Teamworkamong student has drastically reduced in schools since students nolonger value interpersonal interactions that would encourage exchangeof ideas and sharing of knowledge. Contemporary teachers find itdifficult to convince students to stop undermining people aroundthem, as they get addicted to virtual relationships (Turkle 3).Face-to-face interactions develop slowly and require patience for ameaningful interpersonal exchange to happen. However, the kind ofspeed associated with digital texting molds youth to value thefastest answers, which lack creativity or self-reflection. Talkingwithout much self-reflection about differences in personality orbackground is weakening friendship. Thus, students find it hard towork in groups. An individual hurt by an impulsive comment wouldrather work alone than focusing on developing strong ties with theteammates. Moreover, students using technology-enabled communicationprefer virtual chatting that allows them to engage in many tasks atonce, but they avoid a real conversation that would guaranteesbonding to develop teamwork.
Consistentmultitasking is an intrusive activity associated with the usage ofmultimedia devices and the trend is diminishing academic achievementamong youth and children in schools. A research shows thatmultitasking reduces the depth of concentration and decreasesperformance output. Simpson claims that multitasking undermines thelevel of concentration and distracts the attention (470). Studentstrying to switch between learning and texting on social media areusually distracted in class. Technology-enabled communications allowstudents to reply to messages and contribute to social mediadiscussions even while in their classrooms. Intrusive activities fromsocial media and other interactive sites remains the chief cause ofdistraction in classrooms, which hinders students from learningwithout divided attention (Turkle 1). Seemingly, fragmentedconsciousness distracts students from participating fully in anycurrent classroom activity. Students tend to overuse multimediadevices during lessons instead of listening to a class lecture.Hence, learners report low grades because of valuing their electroniccommunication and chats to grasping knowledge from a teacher. Simpsonstates that professors have observed a decreased academic performanceof students attributed to distractions from cellphone calls, onlinechats, and social media activities (469). Students engaging in taskssimultaneously pay little attention to classroom activities. Hence,youth who are preoccupied with screens while in the classroomundermine their performance. Apparently, students are always usingtheir multimedia devises to text and catch up on social news andtrends.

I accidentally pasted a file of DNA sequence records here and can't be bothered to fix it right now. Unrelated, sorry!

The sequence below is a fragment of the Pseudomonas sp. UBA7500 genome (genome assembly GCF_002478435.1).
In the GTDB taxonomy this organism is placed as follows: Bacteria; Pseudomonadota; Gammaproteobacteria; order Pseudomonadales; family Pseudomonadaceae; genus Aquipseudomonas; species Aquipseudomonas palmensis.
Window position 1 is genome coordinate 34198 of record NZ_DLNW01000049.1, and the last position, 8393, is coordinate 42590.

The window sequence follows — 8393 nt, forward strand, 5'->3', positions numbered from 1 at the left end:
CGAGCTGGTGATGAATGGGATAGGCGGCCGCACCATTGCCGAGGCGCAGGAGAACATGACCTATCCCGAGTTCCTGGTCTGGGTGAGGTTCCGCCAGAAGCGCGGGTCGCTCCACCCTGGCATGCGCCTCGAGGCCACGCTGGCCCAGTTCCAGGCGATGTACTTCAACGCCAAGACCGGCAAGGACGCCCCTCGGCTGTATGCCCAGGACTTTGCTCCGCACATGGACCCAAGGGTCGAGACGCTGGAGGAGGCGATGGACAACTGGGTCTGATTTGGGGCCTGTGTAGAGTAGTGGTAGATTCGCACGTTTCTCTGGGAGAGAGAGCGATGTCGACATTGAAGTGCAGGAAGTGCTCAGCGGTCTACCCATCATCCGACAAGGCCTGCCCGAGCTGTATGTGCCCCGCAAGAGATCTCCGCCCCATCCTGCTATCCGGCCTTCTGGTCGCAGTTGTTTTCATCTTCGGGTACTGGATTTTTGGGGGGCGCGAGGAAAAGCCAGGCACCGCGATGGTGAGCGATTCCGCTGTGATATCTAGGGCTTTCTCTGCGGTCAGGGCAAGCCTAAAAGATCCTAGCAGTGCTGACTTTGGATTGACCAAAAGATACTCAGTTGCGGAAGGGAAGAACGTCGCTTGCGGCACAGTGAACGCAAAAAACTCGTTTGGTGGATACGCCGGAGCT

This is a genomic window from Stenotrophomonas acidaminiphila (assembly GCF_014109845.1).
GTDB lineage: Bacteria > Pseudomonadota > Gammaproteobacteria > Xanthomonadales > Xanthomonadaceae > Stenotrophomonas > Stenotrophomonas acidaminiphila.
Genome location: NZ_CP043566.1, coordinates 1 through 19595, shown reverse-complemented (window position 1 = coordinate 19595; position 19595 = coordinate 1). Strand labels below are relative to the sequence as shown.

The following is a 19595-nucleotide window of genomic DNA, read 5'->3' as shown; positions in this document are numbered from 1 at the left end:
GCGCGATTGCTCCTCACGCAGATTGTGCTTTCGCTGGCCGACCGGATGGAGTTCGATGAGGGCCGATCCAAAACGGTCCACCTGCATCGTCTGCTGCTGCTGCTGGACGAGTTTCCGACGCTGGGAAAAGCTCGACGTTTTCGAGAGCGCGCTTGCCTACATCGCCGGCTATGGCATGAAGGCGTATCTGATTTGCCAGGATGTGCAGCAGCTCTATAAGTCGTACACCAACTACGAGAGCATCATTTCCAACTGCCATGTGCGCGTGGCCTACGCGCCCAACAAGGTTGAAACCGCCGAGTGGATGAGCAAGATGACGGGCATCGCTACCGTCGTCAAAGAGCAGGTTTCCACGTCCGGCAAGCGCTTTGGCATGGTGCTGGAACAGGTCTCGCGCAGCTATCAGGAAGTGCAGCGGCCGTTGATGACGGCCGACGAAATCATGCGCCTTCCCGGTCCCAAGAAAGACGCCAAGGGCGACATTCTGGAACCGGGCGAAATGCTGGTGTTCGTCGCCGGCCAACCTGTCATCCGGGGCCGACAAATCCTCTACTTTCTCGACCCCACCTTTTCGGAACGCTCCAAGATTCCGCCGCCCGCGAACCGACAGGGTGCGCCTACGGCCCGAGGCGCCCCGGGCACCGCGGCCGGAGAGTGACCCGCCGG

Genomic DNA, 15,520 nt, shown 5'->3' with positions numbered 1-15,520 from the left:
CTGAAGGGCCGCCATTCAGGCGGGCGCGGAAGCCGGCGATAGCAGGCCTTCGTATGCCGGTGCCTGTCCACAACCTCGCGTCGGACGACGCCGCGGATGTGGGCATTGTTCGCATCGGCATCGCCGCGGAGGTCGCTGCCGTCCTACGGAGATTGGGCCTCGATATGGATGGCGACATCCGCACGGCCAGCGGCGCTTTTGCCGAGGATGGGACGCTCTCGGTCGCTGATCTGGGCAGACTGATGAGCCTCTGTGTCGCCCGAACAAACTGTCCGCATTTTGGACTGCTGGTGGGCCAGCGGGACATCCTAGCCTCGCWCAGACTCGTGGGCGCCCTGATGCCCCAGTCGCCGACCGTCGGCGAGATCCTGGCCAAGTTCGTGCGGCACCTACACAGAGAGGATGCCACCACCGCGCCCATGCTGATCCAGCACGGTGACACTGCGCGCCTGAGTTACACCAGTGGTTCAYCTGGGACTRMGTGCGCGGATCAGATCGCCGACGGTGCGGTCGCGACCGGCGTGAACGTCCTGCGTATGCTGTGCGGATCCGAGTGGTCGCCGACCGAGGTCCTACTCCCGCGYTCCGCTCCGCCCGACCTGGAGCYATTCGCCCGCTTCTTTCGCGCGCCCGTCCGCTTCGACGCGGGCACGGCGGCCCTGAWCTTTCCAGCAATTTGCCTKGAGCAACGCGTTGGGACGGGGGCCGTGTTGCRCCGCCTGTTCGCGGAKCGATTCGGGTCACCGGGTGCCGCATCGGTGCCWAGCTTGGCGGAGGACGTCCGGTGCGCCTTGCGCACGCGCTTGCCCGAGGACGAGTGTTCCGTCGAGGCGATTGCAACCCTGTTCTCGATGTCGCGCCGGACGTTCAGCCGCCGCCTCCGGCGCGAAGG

Inconclusion, the advent of technology-enabled communication hasreduced academic performance of students in most schools. Besidesopening up interactive websites that support virtual communities andcommunication, online activities cause cyberbullying, which is aconsequence of using multiple anonymous online identities. Studentsaffected by cyberbulling experience anxiety that derail theircapacity to pay attention to classroom matters and that diminishtheir academic performance. Online interactions hinder thedevelopment of socializing and communication skills among students,as they have no time to engage in face-to-face conversations.Furthermore, schools report poor teamwork among students who areunwilling to engage directly to share ideas and knowledge. Studentseasily give in to multitasking when using multimedia devices withoutfocusing on academic goals. Technology-enabled communicationsdistracts students from paying attention to their academic grades andencourage virtual relationships that reduce interpersonalsocialization to share ideas.
Holladay,Jennifer. “Cyberbullying.” TeachingTolerance,no. 38, 2010.
Simpson,Joanne Cavabaugh. “Multitasking state of mind.” JohnHopkins Magazine,vol. 58, no. 4, 2006.
Turkle,Shelly. “The fight from conversation.” TheNew York Time,21 Apr. 2012.